Possible indications of beta-blockers in the perioperative period other than prevention of cardiac ischemia
- First Online:
- Cite this article as:
- Kadoi, Y. & Saito, S. J Anesth (2010) 24: 81. doi:10.1007/s00540-009-0865-x
- 193 Downloads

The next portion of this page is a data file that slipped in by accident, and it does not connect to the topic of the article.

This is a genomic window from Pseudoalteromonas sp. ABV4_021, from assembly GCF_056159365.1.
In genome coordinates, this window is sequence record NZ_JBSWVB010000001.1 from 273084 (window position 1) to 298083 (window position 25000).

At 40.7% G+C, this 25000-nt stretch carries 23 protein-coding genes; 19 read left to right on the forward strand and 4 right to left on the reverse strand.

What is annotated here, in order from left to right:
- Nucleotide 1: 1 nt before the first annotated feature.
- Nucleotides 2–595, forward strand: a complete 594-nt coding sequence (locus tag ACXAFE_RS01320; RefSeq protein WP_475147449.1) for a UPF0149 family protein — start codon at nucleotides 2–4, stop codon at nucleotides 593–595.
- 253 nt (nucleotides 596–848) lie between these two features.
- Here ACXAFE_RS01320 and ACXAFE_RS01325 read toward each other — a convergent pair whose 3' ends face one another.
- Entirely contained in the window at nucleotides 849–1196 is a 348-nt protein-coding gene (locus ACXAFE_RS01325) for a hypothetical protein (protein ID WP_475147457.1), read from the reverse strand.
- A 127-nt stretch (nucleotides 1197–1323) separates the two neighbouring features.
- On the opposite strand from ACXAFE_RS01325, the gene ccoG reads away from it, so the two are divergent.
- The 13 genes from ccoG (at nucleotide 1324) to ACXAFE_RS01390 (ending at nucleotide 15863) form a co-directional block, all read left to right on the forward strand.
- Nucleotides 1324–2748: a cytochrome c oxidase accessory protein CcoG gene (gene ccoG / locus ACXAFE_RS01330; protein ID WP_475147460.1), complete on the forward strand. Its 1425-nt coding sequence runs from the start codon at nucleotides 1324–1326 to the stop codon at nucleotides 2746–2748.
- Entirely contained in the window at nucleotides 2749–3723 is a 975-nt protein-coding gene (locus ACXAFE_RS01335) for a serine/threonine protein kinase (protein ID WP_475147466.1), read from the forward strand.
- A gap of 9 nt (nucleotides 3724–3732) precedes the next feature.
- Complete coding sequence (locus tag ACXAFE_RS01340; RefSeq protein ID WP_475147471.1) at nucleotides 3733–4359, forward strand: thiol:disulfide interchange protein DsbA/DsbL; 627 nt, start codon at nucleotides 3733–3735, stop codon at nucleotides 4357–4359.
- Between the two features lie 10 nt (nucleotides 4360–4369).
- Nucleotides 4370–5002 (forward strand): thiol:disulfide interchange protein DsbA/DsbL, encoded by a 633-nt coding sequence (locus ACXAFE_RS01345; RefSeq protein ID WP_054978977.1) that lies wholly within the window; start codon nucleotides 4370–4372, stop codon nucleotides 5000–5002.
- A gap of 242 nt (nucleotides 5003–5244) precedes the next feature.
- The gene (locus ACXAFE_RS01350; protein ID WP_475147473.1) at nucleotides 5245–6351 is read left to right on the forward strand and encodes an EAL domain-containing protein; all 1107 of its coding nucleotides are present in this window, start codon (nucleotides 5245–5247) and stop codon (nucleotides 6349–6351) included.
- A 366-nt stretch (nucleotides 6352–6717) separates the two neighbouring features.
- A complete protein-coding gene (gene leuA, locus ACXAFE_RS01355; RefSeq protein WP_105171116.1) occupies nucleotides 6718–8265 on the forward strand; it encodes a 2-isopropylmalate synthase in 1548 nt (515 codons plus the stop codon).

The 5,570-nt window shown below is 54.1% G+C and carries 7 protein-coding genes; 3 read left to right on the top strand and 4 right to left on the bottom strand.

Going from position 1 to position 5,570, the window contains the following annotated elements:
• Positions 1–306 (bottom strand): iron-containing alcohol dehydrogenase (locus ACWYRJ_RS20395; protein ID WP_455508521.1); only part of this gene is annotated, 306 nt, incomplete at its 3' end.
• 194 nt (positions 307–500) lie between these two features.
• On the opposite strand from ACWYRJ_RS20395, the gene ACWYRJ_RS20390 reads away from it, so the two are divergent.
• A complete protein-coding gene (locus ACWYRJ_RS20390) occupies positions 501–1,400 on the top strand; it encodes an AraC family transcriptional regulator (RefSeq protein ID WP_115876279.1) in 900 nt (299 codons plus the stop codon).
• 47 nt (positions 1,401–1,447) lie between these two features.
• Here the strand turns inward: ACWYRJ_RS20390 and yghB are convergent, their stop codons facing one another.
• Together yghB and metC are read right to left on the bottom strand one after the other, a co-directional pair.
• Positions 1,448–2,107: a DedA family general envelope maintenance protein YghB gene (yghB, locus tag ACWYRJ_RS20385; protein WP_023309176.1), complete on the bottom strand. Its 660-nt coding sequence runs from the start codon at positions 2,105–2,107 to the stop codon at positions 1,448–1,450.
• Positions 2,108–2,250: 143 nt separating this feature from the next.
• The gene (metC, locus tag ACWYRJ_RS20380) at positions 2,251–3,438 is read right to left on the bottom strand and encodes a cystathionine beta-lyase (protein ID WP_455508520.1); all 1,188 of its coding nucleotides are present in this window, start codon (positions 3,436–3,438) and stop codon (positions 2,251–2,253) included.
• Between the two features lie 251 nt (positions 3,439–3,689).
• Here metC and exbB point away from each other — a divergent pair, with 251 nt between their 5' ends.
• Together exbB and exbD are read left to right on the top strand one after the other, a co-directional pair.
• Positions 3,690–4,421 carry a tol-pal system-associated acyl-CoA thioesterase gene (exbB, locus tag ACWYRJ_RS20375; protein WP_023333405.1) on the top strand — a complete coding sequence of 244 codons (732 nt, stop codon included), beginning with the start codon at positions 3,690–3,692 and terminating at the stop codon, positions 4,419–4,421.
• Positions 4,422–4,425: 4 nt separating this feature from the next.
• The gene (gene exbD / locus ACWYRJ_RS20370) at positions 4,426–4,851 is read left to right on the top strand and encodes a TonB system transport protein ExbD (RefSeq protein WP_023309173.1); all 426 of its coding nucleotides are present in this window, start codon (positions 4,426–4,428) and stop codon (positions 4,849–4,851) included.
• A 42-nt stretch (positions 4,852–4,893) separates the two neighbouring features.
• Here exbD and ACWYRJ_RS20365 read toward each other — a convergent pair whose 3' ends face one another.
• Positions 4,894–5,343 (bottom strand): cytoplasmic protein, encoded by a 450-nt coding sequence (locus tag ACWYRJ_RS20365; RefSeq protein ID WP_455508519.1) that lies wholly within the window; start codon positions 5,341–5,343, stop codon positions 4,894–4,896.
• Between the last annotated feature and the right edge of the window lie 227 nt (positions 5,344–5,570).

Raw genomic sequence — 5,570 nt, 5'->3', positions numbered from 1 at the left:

According to the guidelines of the American College of Cardiology/American Heart Association 2006 for perioperative cardiovascular evaluation for non-cardiac surgery, beta-blocker therapy should be considered for high-risk individuals undergoing vascular surgery or high- and intermediate-risk patients undergoing non-cardiac surgery. This guideline might induce physicians to increasingly use beta-blockers in the hope of preventing perioperative cardiac complications. However, beta-blockers have potential beneficial effects outside the prevention of cardiac events. In addition to reducing anesthetic and analgesic requirements during the perioperative period, beta-blockers have neuroprotective effects in patients with brain trauma and possible effectiveness in the management of intraoperative awareness-induced post-traumatic stress disorder. Moreover, intrathecal administration of beta-blockers may have antinociceptive effects. Physicians need to bear in mind the benefits of beta-blockers for purposes other than preventing cardiac events when applied in the perioperative period, and they should be familiar with the pharmacodynamics and risk–benefit ratio with their use. This review focuses on possible extracardiac indications of beta-blockers.